Was andere dazu sagen - Rezension schreiben
Es wurden keine Rezensionen gefunden.
Andere Ausgaben - Alle anzeigen
according Adrastus ancient appears Arcesilaus army Asia Athenians Athens Attica authority battle Book brought called carried CHAP coast Compare considered continued course customs Cyrene Darius distance Dorians doubt early east Essay exist fact force gave give given Greece Greek Grote ground hands Herod Herodotus Hist horse infra inhabitants Ionians island Italy king known lake land latter Libya likewise lived means mentioned Messenia miles observes origin passed Pausan perhaps Persians plain possession present probably race reached received regarded region remains remarkable rest river says Scythians Scyths seems sent side Sparta speaks Strab stream supposed supra taken temple Thucyd tion took town tract Travels tribes Vide supra viii whole writers
Seite 502 - Such was the opinion of the barbarians; but the Athenians in close array fell upon them, and fought in a manner worthy of being recorded. They were the first of the Greeks, so far as I know, who introduced the custom of charging the enemy at a run, and they were likewise the first who dared to look upon the Median garb, and to face men clad in that fashion.
Seite 502 - Platseans defeated the enemy. Having so done, they suffered the routed barbarians to fly at their ease, and joining the two wings in one, fell upon those who had broken their own centre, and fought and conquered them. These likewise fled, and now the Athenians hung upon the runaways and...
Seite 501 - Median, the ranks of the centre were diminished, and it became the weakest part of the line, while the wings were both made strong with a depth of many ranks. So when the battle was set in array, and the victims showed themselves favourable, instantly the Athenians, so soon as they were let go, charged the barbarians at a run.
Seite 31 - I cannot but laugh when I see numbers of persons drawing maps of the world without having any reason to guide them; making, as they do, the ocean-stream to run all round the earth, and the earth itself to be an exact circle, as if described by a pair of compasses, with Europe and Asia just of the same size.
Seite 494 - Lacedaemon, the Athenians beseech you to hasten to their aid, and not allow that state, which is the most ancient in all Greece, to be enslaved by the barbarians. Eretria, look you, is already carried away captive, and Greece weakened by the loss of no mean city.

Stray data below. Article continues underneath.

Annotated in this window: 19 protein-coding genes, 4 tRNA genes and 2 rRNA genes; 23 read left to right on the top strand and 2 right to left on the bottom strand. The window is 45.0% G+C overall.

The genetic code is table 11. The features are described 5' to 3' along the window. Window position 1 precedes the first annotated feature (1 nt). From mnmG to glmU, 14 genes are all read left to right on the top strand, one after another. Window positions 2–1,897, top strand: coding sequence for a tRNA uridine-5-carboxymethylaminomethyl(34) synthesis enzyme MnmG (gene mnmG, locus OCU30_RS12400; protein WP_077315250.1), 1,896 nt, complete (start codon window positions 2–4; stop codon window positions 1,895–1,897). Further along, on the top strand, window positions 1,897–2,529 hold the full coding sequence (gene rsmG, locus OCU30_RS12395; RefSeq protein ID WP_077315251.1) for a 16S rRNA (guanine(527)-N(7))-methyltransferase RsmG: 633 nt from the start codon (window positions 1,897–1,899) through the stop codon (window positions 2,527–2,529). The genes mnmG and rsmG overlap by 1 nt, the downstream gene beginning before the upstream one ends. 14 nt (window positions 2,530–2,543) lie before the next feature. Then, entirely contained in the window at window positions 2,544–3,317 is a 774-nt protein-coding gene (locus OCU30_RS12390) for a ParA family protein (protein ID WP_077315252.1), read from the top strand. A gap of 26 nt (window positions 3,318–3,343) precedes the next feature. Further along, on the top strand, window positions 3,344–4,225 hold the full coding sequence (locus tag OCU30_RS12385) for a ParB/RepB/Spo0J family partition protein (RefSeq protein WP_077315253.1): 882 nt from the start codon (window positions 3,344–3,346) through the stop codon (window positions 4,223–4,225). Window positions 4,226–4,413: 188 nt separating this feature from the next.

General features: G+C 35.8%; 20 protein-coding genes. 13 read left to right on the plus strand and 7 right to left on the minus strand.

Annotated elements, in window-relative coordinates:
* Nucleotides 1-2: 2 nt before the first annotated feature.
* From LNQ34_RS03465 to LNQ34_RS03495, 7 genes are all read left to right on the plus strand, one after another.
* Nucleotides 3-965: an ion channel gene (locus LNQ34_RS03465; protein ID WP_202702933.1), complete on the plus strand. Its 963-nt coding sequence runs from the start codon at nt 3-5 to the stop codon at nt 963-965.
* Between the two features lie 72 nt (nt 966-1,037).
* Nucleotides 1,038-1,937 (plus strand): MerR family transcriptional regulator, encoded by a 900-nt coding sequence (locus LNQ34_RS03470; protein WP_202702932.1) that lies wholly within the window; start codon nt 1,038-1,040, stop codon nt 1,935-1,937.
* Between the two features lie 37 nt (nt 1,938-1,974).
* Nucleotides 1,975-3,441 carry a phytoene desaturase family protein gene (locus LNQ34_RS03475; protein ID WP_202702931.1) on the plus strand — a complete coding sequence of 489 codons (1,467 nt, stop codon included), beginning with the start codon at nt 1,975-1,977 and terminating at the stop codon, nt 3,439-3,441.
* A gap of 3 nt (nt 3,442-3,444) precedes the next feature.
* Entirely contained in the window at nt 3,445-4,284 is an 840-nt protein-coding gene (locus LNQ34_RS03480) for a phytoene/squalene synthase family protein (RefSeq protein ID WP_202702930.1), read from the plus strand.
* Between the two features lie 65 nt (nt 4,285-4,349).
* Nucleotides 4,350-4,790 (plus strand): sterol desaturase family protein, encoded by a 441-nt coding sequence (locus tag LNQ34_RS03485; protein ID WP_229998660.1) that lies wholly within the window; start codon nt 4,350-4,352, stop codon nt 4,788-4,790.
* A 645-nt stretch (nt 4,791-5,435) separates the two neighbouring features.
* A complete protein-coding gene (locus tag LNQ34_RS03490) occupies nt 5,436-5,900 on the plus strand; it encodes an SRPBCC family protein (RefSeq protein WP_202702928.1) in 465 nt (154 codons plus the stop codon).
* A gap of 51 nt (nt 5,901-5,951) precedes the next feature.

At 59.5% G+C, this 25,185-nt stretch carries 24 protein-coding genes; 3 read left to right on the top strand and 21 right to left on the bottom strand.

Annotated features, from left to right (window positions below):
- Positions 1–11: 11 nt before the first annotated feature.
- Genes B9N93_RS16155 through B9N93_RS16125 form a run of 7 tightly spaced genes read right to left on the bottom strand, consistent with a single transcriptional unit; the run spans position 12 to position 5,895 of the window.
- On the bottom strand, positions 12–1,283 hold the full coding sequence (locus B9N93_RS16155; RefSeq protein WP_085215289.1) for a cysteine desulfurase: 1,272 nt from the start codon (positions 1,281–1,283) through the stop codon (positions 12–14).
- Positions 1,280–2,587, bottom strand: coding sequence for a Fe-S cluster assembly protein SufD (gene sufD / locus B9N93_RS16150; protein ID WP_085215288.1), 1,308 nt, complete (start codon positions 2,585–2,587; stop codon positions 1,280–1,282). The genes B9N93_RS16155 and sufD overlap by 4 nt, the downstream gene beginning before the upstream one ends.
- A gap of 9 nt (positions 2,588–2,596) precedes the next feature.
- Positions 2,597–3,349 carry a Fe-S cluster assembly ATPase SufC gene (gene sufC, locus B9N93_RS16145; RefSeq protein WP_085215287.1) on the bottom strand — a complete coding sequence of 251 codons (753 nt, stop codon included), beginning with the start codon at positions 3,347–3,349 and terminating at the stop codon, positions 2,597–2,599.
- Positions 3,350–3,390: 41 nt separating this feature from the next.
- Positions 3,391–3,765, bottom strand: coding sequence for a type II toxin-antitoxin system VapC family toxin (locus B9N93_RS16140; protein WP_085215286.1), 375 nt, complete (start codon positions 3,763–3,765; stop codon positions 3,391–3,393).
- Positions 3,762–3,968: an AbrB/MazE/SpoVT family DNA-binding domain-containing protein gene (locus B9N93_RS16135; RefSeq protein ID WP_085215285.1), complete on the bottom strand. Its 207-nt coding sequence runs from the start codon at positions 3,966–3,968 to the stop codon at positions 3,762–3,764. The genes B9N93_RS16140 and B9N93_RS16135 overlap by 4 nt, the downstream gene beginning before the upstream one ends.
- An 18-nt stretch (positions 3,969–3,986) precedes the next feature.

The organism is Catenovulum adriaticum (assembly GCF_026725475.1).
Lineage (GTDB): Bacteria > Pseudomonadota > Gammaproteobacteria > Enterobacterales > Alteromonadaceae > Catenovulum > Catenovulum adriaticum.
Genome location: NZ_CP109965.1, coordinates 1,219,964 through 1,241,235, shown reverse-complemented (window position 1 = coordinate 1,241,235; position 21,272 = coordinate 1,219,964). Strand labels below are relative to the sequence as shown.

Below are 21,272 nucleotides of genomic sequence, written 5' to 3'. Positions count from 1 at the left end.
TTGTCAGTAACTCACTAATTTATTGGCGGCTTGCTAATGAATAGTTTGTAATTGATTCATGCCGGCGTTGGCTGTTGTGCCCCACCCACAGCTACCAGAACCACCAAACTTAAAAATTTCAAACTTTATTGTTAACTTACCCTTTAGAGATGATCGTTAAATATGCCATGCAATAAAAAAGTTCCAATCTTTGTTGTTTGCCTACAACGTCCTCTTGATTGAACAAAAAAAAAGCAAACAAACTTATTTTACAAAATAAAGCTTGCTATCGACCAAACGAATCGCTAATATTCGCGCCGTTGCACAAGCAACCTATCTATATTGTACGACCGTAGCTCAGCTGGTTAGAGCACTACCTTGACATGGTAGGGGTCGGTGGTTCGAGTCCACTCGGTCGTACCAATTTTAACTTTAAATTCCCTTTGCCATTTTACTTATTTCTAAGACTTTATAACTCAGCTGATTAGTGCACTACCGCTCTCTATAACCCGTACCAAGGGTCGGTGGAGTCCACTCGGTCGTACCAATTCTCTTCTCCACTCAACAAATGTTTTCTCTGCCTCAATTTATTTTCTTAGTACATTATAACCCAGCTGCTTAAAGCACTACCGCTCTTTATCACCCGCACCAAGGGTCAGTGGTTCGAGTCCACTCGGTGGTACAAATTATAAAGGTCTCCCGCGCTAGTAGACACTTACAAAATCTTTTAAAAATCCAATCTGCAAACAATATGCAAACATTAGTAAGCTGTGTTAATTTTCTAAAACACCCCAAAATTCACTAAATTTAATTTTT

Seite 495 - Styreans, after which he brought the fleet to anchor off Marathon, and marshalled the bands of the barbarians as they disembarked. As he was thus employed it chanced that he sneezed and at the same time coughed with more violence than was his wont. Now as he was a man advanced in years, and the greater number of his teeth were loose, it so happened that one of them was driven out with the force of the cough, and fell down into the sand.
Seite 503 - Nevertheless the Athenians secured in this way seven of the vessels ; while with the remainder the barbarians pushed off, and taking aboard their Eretrian prisoners from the island where they had left them, doubled Cape Sunium, hoping to reach Athens before the return of the Athenians.
Seite 227 - At the first the piles which bear up the platforms were fixed in their places by the whole body of the citizens, but since that time the custom which has prevailed about fixing them is this: they are brought from a hill called Orbelus, and every man drives in three for each wife that he marries. Now the men have all many wives apiece; and this is the way in which they live. Each has his own hut, wherein he dwells, upon one of the platforms, and each has also a trap door giving access to the lake...
Seite 252 - Cleomenes, however, was still king when Aristagoras, tyrant of Miletus, reached Sparta. At their interview, Aristagoras, according to the report of the Lacedaemonians, produced a bronze tablet, whereupon the whole circuit, of the earth was engraved, with all its seas and...
Seite 35 - Sea and so sailed into the Southern Ocean. When autumn came they went ashore, wherever they might happen to be, and having sown a tract of land with corn, waited until the grain was fit to cut. Having reaped it, they again set sail; and thus it came to pass that two whole years went by, and it was not until the third year that they doubled the Pillars of Hercules and made good their voyage home.